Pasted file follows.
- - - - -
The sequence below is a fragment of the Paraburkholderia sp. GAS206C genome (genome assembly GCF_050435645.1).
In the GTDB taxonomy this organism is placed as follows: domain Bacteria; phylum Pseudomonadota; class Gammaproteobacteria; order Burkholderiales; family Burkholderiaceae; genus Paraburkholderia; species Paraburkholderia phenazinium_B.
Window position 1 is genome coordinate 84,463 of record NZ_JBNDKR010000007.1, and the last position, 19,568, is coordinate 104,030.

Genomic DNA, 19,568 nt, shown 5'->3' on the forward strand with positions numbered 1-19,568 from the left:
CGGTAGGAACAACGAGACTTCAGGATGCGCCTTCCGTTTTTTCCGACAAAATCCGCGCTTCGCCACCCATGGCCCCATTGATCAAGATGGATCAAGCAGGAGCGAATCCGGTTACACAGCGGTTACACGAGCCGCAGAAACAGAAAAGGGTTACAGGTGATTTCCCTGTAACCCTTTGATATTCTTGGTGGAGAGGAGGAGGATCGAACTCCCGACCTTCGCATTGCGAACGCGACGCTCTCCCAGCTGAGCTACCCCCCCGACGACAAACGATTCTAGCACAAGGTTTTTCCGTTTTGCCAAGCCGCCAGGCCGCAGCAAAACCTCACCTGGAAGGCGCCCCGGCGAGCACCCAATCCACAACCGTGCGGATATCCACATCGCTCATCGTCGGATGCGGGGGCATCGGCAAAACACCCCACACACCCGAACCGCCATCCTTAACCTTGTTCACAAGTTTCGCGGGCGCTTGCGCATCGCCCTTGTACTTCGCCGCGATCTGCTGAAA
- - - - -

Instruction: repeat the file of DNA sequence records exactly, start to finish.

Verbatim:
The sequence below is a fragment of the Paraburkholderia sp. GAS206C genome (genome assembly GCF_050435645.1).
In the GTDB taxonomy this organism is placed as follows: domain Bacteria; phylum Pseudomonadota; class Gammaproteobacteria; order Burkholderiales; family Burkholderiaceae; genus Paraburkholderia; species Paraburkholderia phenazinium_B.
Window position 1 is genome coordinate 84,463 of record NZ_JBNDKR010000007.1, and the last position, 19,568, is coordinate 104,030.

Genomic DNA, 19,568 nt, shown 5'->3' on the forward strand with positions numbered 1-19,568 from the left:
CGGTAGGAACAACGAGACTTCAGGATGCGCCTTCCGTTTTTTCCGACAAAATCCGCGCTTCGCCACCCATGGCCCCATTGATCAAGATGGATCAAGCAGGAGCGAATCCGGTTACACAGCGGTTACACGAGCCGCAGAAACAGAAAAGGGTTACAGGTGATTTCCCTGTAACCCTTTGATATTCTTGGTGGAGAGGAGGAGGATCGAACTCCCGACCTTCGCATTGCGAACGCGACGCTCTCCCAGCTGAGCTACCCCCCCGACGACAAACGATTCTAGCACAAGGTTTTTCCGTTTTGCCAAGCCGCCAGGCCGCAGCAAAACCTCACCTGGAAGGCGCCCCGGCGAGCACCCAATCCACAACCGTGCGGATATCCACATCGCTCATCGTCGGATGCGGGGGCATCGGCAAAACACCCCACACACCCGAACCGCCATCCTTAACCTTGTTCACAAGTTTCGCGGGCGCTTGCGCATCGCCCTTGTACTTCGCCGCGATCTGCTGAAA